By Michael Thornton
Friday 14th November 2008
This was an episode in the London High Court that astonished even experienced members of the Bar.
The Lord Chief Justice’s court opened its doors at the unprecedented hour of 9.30am on that July day in 1932 to enable an earth-shakingly intimate and sensational libel action to be heard – in effect, in camera – before newspaper reporters even got to hear that it was happening
The plaintiff in the action was Britain’s richest and most publicised heiress, the bisexual Lady Louis Mountbatten, afterwards Countess Mountbatten of Burma and the last Vicereine of India.
Sitting beside her was her handsome sailor husband, the equally bisexual Lord Louis, uncle of Prince Philip, cousin of the King, great-grandson of Queen Victoria, the future last Viceroy and first Governor General of India, First Sea Lord and finally Chief of the Defence Staff.
Dickie and Edwina Mountbatten – whose ten-year-old ‘open marriage’ had been the subject of feverish gossip and barely suppressed scandal ever since it had begun – had been summoned urgently home from his latest naval posting in Malta and forced by Buckingham Palace into reluctantly issuing libel proceedings against the gossip columnist of ‘that vulgar socialist Sunday paper, The People’, as Mountbatten called it.
Seven weeks earlier, the paper had alleged ‘a scandal which has shaken society to the very depths. It concerns one of the leading hostesses in the country – a woman highly connected and immensely rich.
‘Her association with a coloured man became so marked that they were the talk of the West End. Then one day the couple were caught in compromising circumstances.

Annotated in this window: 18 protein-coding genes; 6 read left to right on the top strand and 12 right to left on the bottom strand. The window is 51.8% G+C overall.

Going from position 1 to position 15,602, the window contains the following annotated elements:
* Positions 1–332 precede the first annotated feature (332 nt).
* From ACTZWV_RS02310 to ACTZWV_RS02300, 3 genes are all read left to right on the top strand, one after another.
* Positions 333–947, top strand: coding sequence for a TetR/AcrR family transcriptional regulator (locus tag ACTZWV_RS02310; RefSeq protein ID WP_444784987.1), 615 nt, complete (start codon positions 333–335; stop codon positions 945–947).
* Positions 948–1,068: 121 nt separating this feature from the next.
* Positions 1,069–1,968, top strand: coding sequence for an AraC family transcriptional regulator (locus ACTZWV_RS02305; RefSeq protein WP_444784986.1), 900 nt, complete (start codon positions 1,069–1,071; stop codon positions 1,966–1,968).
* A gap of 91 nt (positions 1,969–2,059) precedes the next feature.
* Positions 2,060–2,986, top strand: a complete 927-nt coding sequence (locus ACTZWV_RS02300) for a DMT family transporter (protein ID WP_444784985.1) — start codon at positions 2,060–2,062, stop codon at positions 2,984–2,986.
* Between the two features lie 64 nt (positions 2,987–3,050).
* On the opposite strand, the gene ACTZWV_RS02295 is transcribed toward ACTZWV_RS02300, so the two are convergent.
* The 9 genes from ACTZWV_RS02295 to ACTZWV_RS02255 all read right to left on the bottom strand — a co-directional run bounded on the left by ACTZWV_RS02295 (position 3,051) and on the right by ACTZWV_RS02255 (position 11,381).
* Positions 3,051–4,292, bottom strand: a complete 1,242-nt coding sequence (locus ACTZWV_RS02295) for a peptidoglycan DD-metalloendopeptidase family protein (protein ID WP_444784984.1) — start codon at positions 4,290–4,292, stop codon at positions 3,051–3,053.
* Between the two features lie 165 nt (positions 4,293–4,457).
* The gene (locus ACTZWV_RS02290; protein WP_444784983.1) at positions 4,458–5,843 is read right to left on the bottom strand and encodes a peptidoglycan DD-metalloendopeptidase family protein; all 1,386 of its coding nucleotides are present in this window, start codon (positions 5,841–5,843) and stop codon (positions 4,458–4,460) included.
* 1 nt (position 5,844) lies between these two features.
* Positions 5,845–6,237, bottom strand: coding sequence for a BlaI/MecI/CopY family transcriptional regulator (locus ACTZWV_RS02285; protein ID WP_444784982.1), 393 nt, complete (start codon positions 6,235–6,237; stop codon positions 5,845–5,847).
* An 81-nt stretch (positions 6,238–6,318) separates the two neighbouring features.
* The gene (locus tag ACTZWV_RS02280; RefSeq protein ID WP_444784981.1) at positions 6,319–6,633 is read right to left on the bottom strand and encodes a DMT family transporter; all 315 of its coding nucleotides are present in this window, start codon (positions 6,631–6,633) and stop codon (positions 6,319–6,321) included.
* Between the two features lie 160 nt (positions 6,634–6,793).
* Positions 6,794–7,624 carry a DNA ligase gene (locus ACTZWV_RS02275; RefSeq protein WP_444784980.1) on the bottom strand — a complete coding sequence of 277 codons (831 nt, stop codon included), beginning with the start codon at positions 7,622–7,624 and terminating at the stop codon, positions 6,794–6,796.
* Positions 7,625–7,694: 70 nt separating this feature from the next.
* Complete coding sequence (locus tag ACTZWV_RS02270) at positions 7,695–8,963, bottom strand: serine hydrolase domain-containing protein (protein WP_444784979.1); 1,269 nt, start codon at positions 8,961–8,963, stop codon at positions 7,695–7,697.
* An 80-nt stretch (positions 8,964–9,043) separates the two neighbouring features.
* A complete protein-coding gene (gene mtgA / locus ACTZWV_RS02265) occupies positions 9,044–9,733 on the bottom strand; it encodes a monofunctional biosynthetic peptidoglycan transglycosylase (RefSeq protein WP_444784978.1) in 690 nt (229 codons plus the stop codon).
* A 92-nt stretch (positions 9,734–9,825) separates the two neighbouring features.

‘The sequel is that the society woman has been given hints to clear out of England for a couple of years to let the affair blow over and the hint comes from a quarter which cannot be ignored’.
Mayfair gossips lost no time in identifying the woman in question as Edwina Mountbatten.
When King George V saw the article, he ordered the Mountbattens to return to London immediately, and to sue for libel, in order to clear the Royal Family of the allegation that Edwina had been exiled from Britain on the orders of the Palace, and Edwina from the suggestion that she had a black lover.
Cables from Buckingham Palace rained down upon the Mountbattens. ‘Coded messages galore,’ wrote Edwina, ‘and really nearly going mad (three months’ gossip to the effect that I had been exiled from England for two years as a result of my association with a coloured man whom I have never even met!!!!’)
The man widely identified as her lover was the American actor and singer Paul Robeson. ‘It is most incredible,’ wrote Robeson’s wife, Essie, ‘that people should be linking Paul’s name with that of a famous titled Englishwoman, since she is just about the one person in England we don’t know.’
So, if not Robeson, who was it? According to a startling new C4 television documentary, Edwina’s lover was, in fact, the sleek, sophisticated and – according to legend – sensationally well-endowed West Indian cabaret singer and pianist, Leslie ‘Hutch’ Hutchinson.
Among the many amazing claims put forward in the documentary is the suggestion that Edwina commissioned Cartier to design a diamond-encrusted penis sheath for Hutch.
It is further alleged that the ‘compromising circumstances’ referred to in The People article concerned Hutch and Edwina becoming inextricably locked together sexually through a rare medical phenomenon known as vaginismus – which led to them being taken in flagrante delicto from the Mountbatten residence, Brook House in Park Lane, to a private hospital where doctors separated them.
Even allowing for Edwina’s lifelong reputation for promiscuity, can such outlandish claims possibly be true?
According to her official biographer, Dr Janet Morgan (in private life, Lady Balfour of Burleigh), the story is ‘piffle’.
But should we believe Dr Morgan? After all, she was recommended as official biographer to Edwina’s daughters (the present Countess Mountbatten and Lady Pamela Hicks) by their father’s official biographer, Philip Ziegler, whose 1985 study of Mountbatten blandly ignores all pointers to its subject’s own wild sexual antics.
Both official biographies – of the Countess and Mountbatten himself – are Establishment-friendly, and both deliberately omit clear evidence, in Mountbatten’s own handwriting, of his extra-marital interest in the reigning society beauty of the day, Margaret Whigham, afterwards the notorious and sexually licentious Duchess of Argyll.